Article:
Platelets are subcellular particles produced by megakaryocytes that circulate in blood. As discs, they patrol the blood-endothelial interface, and in response to vascular damage, rapidly change shape, in a reaction driven by robust actin filament assembly and cytoskeletal reorganization. Activation converts them into spread forms that can plug vascular leaks and recruit additional platelets to form a patch. Filamin A (FLNa), first identified by us in 1976, is a multifaceted protein abundantly expressed in platelets where it is known to crosslink actin filaments and link them to the GP1b chain of the von Willebrand factor receptor. Humans and mice lacking FLNa have severe developmental abnormalities, accompanied by stroke and hemorrhage. The generation of platelets that lack filamin A (FLNa) in mice and the initial characterization of the many defects identifiable in these platelets, have revealed an intimate relationship between platelet FLNa and ITAM-based receptor signaling. In the aims, we will determine how a direct interaction of FLNa with Syk promotes signaling from platelet ITAM-based receptors.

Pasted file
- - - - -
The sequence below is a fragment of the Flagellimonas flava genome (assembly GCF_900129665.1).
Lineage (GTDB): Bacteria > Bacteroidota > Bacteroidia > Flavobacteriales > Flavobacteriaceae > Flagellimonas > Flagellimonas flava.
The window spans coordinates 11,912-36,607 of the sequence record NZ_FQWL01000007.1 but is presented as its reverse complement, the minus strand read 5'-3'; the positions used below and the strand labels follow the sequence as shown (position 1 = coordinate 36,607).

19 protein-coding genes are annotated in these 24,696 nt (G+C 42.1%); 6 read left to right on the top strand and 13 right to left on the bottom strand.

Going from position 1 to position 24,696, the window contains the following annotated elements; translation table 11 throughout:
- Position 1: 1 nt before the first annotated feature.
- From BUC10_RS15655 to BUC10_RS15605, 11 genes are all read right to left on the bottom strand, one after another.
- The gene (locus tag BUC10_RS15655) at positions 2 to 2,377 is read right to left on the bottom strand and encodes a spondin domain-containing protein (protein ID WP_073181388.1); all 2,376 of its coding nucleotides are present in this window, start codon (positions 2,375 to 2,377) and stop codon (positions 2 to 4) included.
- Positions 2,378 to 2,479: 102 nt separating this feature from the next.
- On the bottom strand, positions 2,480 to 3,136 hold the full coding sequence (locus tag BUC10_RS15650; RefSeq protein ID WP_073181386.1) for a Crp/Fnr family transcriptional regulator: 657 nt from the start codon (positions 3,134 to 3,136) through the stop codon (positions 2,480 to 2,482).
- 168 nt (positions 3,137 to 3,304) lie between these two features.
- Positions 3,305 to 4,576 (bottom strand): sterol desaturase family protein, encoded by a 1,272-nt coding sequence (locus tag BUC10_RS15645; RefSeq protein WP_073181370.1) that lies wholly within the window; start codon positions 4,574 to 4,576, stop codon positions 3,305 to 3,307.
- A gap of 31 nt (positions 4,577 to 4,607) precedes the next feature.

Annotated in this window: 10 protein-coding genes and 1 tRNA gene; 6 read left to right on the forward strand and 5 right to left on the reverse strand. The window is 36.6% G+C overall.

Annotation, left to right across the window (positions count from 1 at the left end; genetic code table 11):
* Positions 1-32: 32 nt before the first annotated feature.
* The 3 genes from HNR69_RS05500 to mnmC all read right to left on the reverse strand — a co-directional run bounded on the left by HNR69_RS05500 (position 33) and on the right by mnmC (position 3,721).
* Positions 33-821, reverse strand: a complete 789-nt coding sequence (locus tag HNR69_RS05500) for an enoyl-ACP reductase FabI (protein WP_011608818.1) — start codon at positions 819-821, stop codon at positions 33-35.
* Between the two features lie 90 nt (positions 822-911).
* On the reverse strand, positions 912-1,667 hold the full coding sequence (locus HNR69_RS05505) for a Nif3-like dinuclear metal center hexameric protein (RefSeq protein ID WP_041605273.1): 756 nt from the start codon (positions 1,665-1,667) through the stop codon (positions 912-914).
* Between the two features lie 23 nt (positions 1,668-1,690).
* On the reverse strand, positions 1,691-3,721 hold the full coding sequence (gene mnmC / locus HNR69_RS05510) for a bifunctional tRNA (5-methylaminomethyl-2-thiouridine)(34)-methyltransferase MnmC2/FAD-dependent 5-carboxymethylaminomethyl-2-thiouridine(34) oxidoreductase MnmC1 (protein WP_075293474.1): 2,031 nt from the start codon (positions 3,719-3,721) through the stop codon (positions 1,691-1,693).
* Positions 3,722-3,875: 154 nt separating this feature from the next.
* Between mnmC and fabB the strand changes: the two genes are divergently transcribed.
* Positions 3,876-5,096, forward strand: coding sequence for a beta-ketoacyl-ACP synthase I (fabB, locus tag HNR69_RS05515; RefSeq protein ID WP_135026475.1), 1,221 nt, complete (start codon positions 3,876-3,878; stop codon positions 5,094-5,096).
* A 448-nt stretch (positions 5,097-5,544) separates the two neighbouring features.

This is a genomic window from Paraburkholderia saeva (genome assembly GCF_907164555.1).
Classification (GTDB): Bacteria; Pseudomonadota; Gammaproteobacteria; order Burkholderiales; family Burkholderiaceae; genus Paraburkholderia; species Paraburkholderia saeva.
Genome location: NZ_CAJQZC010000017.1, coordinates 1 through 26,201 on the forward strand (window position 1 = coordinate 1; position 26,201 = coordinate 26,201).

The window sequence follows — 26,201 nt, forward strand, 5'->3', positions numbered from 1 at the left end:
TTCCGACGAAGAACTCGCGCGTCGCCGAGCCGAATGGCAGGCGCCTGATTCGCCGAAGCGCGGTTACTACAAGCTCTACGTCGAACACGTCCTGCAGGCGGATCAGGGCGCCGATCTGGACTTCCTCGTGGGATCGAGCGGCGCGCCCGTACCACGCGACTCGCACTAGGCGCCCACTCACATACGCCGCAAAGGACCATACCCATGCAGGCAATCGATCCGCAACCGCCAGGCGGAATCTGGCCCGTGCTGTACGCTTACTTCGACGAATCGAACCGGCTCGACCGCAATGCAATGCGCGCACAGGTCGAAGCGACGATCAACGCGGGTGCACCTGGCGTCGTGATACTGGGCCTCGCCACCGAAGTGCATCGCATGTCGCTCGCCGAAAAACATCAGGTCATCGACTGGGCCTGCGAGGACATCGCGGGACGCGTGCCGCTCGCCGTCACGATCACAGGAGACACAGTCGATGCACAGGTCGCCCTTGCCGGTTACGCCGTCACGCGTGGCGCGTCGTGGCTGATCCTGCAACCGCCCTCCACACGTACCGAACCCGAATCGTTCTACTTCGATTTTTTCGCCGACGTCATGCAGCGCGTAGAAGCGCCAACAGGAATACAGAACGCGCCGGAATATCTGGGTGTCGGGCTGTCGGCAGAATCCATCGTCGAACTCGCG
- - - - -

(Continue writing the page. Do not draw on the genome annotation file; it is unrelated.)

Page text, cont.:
Aim 1 will delineate the binding interface between FLNa and Syk.
Aim 2 will determine how FLNa modulates Syk function in cells.
Aim 3 will establish the physiological importance of this interaction.

Public Health Relevance

Dissection of the FLNa-Syk signal transduction pathway will provide both new insight into the mechanisms of platelet activation and aggregation, and lead to the development of new antithrombotic drugs to aid in the prevention of vascular ischemic events (myocardial infarction, stroke, vascular death) in patients with a history of symptomatic atherosclerotic disease. Pharmacological relief of the FLNa-Syk interaction may diminish platelet responses and prove clinically beneficial.

Agency
National Institute of Health (NIH)
Institute
National Heart, Lung, and Blood Institute (NHLBI)
Type
Research Project (R01)
Project #
5R01HL104145-02
Application #
8306163
Study Section
Hemostasis and Thrombosis Study Section (HT)
Program Officer
Sarkar, Rita
Project Start
2011-06-15
Project End
2015-03-31
Budget Start
2012-06-01
Budget End
2013-03-31
Support Year
2
Fiscal Year
2012
Total Cost
$407,000
Indirect Cost
$157,000
Name
Brigham and Women's Hospital
Department
Type
DUNS #
030811269
City
Boston
State
MA
Country
United States
Zip Code
02115
Begonja, Antonija Jurak; Gambaryan, Stepan; Schulze, Harald et al. (2013) Differential roles of cAMP and cGMP in megakaryocyte maturation and platelet biogenesis. Exp Hematol 41:91-101.e4